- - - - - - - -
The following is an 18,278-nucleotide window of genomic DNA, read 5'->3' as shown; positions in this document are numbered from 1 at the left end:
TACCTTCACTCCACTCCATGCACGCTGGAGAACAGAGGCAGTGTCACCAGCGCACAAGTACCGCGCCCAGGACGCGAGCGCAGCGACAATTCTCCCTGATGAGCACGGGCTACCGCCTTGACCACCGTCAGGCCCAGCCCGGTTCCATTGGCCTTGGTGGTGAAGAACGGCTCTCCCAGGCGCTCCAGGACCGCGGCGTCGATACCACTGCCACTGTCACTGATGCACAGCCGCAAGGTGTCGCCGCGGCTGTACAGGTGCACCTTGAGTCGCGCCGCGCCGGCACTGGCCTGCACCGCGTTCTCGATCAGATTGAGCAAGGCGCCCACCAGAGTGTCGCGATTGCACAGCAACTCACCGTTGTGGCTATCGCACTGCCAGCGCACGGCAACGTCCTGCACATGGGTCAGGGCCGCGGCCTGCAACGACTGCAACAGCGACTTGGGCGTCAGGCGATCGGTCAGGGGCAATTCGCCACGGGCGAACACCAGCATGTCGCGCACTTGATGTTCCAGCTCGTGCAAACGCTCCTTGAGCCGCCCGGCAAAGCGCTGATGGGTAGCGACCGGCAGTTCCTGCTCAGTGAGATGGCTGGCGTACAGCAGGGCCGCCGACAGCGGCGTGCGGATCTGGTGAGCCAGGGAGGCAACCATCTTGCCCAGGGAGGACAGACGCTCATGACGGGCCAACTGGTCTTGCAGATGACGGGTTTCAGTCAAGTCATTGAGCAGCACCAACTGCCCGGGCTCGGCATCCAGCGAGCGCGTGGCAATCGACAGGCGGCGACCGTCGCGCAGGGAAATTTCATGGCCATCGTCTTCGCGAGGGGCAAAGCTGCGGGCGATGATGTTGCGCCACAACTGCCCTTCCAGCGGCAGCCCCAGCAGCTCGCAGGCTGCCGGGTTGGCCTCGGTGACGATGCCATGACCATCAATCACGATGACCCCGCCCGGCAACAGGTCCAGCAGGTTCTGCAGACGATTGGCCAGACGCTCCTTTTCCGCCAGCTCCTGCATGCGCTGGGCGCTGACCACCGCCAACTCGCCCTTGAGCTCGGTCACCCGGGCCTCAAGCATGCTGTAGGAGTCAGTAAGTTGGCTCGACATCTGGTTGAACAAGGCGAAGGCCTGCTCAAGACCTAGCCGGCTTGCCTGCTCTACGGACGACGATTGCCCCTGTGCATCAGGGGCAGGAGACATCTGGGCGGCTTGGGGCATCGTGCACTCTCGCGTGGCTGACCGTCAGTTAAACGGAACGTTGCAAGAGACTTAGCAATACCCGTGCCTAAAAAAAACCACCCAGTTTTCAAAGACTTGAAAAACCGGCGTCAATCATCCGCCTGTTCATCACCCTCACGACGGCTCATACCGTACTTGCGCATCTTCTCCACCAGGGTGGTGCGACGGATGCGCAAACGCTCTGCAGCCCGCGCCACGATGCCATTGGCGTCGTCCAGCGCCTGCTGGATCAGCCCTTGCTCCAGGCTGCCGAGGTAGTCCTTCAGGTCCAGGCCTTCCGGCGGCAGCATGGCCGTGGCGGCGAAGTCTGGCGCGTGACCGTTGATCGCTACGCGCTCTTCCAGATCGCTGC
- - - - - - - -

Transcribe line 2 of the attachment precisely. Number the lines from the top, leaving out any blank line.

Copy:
TACCTTCACTCCACTCCATGCACGCTGGAGAACAGAGGCAGTGTCACCAGCGCACAAGTACCGCGCCCAGGACGCGAGCGCAGCGACAATTCTCCCTGATGAGCACGGGCTACCGCCTTGACCACCGTCAGGCCCAGCCCGGTTCCATTGGCCTTGGTGGTGAAGAACGGCTCTCCCAGGCGCTCCAGGACCGCGGCGTCGATACCACTGCCACTGTCACTGATGCACAGCCGCAAGGTGTCGCCGCGGCTGTACAGGTGCACCTTGAGTCGCGCCGCGCCGGCACTGGCCTGCACCGCGTTCTCGATCAGATTGAGCAAGGCGCCCACCAGAGTGTCGCGATTGCACAGCAACTCACCGTTGTGGCTATCGCACTGCCAGCGCACGGCAACGTCCTGCACATGGGTCAGGGCCGCGGCCTGCAACGACTGCAACAGCGACTTGGGCGTCAGGCGATCGGTCAGGGGCAATTCGCCACGGGCGAACACCAGCATGTCGCGCACTTGATGTTCCAGCTCGTGCAAACGCTCCTTGAGCCGCCCGGCAAAGCGCTGATGGGTAGCGACCGGCAGTTCCTGCTCAGTGAGATGGCTGGCGTACAGCAGGGCCGCCGACAGCGGCGTGCGGATCTGGTGAGCCAGGGAGGCAACCATCTTGCCCAGGGAGGACAGACGCTCATGACGGGCCAACTGGTCTTGCAGATGACGGGTTTCAGTCAAGTCATTGAGCAGCACCAACTGCCCGGGCTCGGCATCCAGCGAGCGCGTGGCAATCGACAGGCGGCGACCGTCGCGCAGGGAAATTTCATGGCCATCGTCTTCGCGAGGGGCAAAGCTGCGGGCGATGATGTTGCGCCACAACTGCCCTTCCAGCGGCAGCCCCAGCAGCTCGCAGGCTGCCGGGTTGGCCTCGGTGACGATGCCATGACCATCAATCACGATGACCCCGCCCGGCAACAGGTCCAGCAGGTTCTGCAGACGATTGGCCAGACGCTCCTTTTCCGCCAGCTCCTGCATGCGCTGGGCGCTGACCACCGCCAACTCGCCCTTGAGCTCGGTCACCCGGGCCTCAAGCATGCTGTAGGAGTCAGTAAGTTGGCTCGACATCTGGTTGAACAAGGCGAAGGCCTGCTCAAGACCTAGCCGGCTTGCCTGCTCTACGGACGACGATTGCCCCTGTGCATCAGGGGCAGGAGACATCTGGGCGGCTTGGGGCATCGTGCACTCTCGCGTGGCTGACCGTCAGTTAAACGGAACGTTGCAAGAGACTTAGCAATACCCGTGCCTAAAAAAAACCACCCAGTTTTCAAAGACTTGAAAAACCGGCGTCAATCATCCGCCTGTTCATCACCCTCACGACGGCTCATACCGTACTTGCGCATCTTCTCCACCAGGGTGGTGCGACGGATGCGCAAACGCTCTGCAGCCCGCGCCACGATGCCATTGGCGTCGTCCAGCGCCTGCTGGATCAGCCCTTGCTCCAGGCTGCCGAGGTAGTCCTTCAGGTCCAGGCCTTCCGGCGGCAGCATGGCCGTGGCGGCGAAGTCTGGCGCGTGACCGTTGATCGCTACGCGCTCTTCCAGATCGCTGC